Title: We Shut ‘em Down
Subtitle: Nazis Routed in St. Paul
Author: Joel Olson
Date: 1995
Source: 1995 Aug/Sep issue of L&R. Retrieved on 2016-06-13 from web.archive.org

A neo-nazi skinhead concert scheduled to take place on May 20 in St. Paul was cancelled after the combined efforts of Anti-Racist Action (ARA), various independent activists, and community members of West St. Paul forced the police to cancel the show.

Take me out to the ballgame

Members of ARA were tipped off about the show in mid-March and began organizing against it immediately. Because nazis know the public will shut their shows down if they know about them, they have to keep the address of the gig a secret until the day of the show.

They discreetly distributed fliers telling fellow white supremacists to meet at Mounds Park in St. Paul between noon and 6:00 P.M. to pick up tickets and a map to the hall where the gig would take place.

Anti-racist activists got a hold of the flier, obtained a permit to use the park, and held an anti-racist picnic all day in order to occupy the place where the gig organizers wanted to hand out their maps. When carloads of nazis showed up from all over the Midwest, thinking they would get a map and tickets to their rally, they were met by a crowd of 100 anti-racists led by a “baseball team” who quickly disinvited from the park any nazis who showed up. Not one nazi got out of their car the whole day. There were no fights, and despite hoards of cops, no arrests, either.

A beautiful day in the neighborhood

But the fun had just begun. Three days before the gig, members of Anti-Racist Action got a tip that the show was going to happen at Smith Avenue Hall in West St. Paul. Members immediately met with the owner and confirmed that the nazis had indeed booked the hall (they lied and told the owner they were having a birthday party). We urged the owner to cancel the gig. Although somewhat sympathetic, he refused to cancel the show, citing legal and financial obligations.

So we hit the streets the next day. Members of ARA went to the community surrounding the hall, fliering homes and cars and knocking on doors, talking to anyone who was home. We let people know that a violent Nazi skinhead gang was planning on having a concert to recruit youth into their movement in their neighborhood. Naturally, the vast majority of people were very upset. We asked them to call the club owner and their city councilmen to ask them to cancel the show. Both numbers were flooded with hundreds of calls the next day. It was also obvious that many people wanted to take the streets and actively demonstrate against the nazis, so we called for a demonstration on the night of the concert.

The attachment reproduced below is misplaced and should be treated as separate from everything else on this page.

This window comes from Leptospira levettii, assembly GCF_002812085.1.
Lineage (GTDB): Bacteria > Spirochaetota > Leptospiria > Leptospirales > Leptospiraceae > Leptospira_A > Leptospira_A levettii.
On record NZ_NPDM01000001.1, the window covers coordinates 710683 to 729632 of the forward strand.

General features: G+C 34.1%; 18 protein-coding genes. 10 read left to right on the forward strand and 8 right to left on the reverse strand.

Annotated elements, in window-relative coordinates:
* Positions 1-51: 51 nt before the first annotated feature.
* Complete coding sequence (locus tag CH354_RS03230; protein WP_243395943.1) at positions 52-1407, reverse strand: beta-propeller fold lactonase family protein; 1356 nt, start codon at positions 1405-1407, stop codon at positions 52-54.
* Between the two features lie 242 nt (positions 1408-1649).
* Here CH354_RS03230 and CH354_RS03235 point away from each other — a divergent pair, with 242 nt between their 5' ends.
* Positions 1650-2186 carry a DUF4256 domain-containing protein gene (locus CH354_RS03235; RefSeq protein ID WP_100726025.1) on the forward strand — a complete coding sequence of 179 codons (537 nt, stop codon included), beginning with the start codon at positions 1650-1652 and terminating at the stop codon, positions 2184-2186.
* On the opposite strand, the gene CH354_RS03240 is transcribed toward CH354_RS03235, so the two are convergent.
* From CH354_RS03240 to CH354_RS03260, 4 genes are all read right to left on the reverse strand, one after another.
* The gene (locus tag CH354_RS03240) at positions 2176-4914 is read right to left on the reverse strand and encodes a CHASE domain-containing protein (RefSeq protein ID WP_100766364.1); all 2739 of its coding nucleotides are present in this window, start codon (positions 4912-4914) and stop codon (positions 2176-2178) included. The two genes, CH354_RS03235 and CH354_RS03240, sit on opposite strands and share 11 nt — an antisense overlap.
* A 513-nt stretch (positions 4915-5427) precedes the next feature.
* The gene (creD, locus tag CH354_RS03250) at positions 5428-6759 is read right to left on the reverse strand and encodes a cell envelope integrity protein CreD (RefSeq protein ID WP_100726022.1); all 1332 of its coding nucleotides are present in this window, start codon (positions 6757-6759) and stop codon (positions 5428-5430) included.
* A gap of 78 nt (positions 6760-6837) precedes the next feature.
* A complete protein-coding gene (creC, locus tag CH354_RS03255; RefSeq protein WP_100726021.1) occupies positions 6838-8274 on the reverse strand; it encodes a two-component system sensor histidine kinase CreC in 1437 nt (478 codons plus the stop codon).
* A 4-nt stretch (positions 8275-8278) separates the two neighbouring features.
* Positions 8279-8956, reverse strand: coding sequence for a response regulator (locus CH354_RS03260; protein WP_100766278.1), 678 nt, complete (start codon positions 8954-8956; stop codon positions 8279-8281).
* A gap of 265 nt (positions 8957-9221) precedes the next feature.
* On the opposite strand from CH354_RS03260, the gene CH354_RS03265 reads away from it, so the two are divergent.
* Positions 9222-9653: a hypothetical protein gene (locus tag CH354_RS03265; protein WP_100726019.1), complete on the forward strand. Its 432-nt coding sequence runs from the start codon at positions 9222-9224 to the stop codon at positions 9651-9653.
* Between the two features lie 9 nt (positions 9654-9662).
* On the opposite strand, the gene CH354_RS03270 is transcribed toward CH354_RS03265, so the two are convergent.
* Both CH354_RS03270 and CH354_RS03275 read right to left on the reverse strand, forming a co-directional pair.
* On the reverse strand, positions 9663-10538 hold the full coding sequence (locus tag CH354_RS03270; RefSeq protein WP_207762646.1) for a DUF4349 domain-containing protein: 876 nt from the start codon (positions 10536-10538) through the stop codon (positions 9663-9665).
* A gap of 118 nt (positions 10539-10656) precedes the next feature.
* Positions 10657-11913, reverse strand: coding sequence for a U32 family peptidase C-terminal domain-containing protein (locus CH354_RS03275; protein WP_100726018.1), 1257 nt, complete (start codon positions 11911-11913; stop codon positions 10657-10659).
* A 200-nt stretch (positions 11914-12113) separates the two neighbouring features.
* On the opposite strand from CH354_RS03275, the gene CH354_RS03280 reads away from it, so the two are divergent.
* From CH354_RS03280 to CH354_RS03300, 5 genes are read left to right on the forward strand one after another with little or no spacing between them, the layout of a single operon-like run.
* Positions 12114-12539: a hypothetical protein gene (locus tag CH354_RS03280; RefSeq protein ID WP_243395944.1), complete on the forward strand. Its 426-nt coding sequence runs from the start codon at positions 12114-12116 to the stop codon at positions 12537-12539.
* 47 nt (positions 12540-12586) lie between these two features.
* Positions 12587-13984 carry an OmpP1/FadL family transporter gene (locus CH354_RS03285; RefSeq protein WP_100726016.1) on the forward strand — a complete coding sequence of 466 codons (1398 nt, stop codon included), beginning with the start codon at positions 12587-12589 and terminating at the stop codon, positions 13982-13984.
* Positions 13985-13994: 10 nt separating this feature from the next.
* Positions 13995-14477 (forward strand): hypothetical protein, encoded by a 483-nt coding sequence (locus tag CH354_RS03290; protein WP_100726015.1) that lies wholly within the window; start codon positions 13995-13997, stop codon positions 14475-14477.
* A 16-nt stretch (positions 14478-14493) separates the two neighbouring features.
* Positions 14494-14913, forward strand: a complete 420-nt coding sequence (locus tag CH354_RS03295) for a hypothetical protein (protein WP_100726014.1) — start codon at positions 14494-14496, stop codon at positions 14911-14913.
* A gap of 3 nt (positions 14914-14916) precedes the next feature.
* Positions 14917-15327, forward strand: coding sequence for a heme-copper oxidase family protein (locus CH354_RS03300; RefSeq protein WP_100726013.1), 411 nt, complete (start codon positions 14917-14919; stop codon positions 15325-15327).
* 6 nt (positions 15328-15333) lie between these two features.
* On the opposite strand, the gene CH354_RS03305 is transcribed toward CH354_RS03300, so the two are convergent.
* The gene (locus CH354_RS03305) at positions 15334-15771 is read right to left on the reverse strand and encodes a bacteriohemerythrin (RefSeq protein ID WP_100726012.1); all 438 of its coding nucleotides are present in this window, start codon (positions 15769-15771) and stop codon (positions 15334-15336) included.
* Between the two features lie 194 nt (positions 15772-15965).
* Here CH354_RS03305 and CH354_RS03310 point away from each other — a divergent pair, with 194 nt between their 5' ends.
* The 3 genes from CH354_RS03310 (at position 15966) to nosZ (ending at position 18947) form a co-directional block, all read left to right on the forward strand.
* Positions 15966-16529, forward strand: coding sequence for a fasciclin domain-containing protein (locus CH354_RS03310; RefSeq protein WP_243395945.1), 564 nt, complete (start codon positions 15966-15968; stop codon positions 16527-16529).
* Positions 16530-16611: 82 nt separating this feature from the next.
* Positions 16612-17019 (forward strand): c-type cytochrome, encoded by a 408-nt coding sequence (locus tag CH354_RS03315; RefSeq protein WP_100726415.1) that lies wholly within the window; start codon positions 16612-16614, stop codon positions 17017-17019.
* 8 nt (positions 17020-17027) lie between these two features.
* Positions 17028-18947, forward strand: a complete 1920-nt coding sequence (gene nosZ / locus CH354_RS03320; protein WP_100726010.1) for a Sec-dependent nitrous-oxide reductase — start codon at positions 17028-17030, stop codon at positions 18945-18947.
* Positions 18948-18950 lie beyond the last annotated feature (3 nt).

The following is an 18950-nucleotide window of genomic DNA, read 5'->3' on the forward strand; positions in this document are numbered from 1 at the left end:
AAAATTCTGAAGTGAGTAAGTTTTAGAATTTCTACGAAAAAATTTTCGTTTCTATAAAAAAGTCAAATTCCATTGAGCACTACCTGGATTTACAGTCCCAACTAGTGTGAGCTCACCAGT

We arrived at the hall at 7:00 to find over 200 angry community members already there. By the time 30 meek nazi skinheads entered the club to set up their equipment, almost 400 activists and neighbors were jeering them, yelling “no room for nazis in our neighborhood!” After a couple hours, the mayor of St. Paul came (along with about 75 riot cops) and told the police to shut the show down. The nazis were hustled into a police paddy wagon and escaped through a back alley (but not before neighborhood folks chased the wagon and threw rocks at it!).

We shut ‘em down!

But it wasn’t the cops who shut the show down, it was the demonstrators—community members, ARA, punks, anarchists, socialists, anti-racist skinheads, youth, whites, people of color, queers, etc.—who shut the show down. The mayor realized he’d have to do something or else he’d have one very angry constituency to face. People were already up in arms that the police were escorting nazis into the club and keeping community members away from it, and at the amount of money wasted to pay for police overtime to protect a violent gang of white supremacists.

Although there were a few tensions between activists from Minneapolis and community residents, overall we worked together well. Many people thanked ARA for coming, saying that if it weren’t for us they never would have known about the concert and the threat to their community.

Who were those nazis?

The show was organized by St. Paul’s own Bound for Glory, one of the biggest nazi bands in the country. Also scheduled to play were two white power bands from Wisconsin and one from Germany. Last month, Bound for Glory played at a celebration for Adolph Hitler’s birthday in Idaho, where militia members, Klansmen, and nazi skinheads mingled. It is the politics of bands like Bound for Glory that led to the Oklahoma City bombing, and we were having none of that in our city.

This is not about free speech

Contrary to what some people think, nazi gigs are not simply expressions of unpopular ideas and opinions that people are obligated to respect, if not agree with. White supremacists use these gigs as a place to recruit alienated white youth into their movement of racist violence and hatred.

This is a fact; white supremacists use the veil of free speech to conceal it. But we aren’t fooled. We believe it is the responsibility of all those who care about peace and justice to exercise THEIR right to speak out against nazi organizing, and to act to stop it when possible.

Apparently, the neighborhood agreed with us. All in all, the day was a complete success. Many nazis from around the country couldn’t get maps to the show, and only the bands and their roadies managed to enter the hall before the gig got cancelled. There was no violence and only two minor arrests (both released that evening).

This was a total victory for anti-racist forces in the Twin Cities.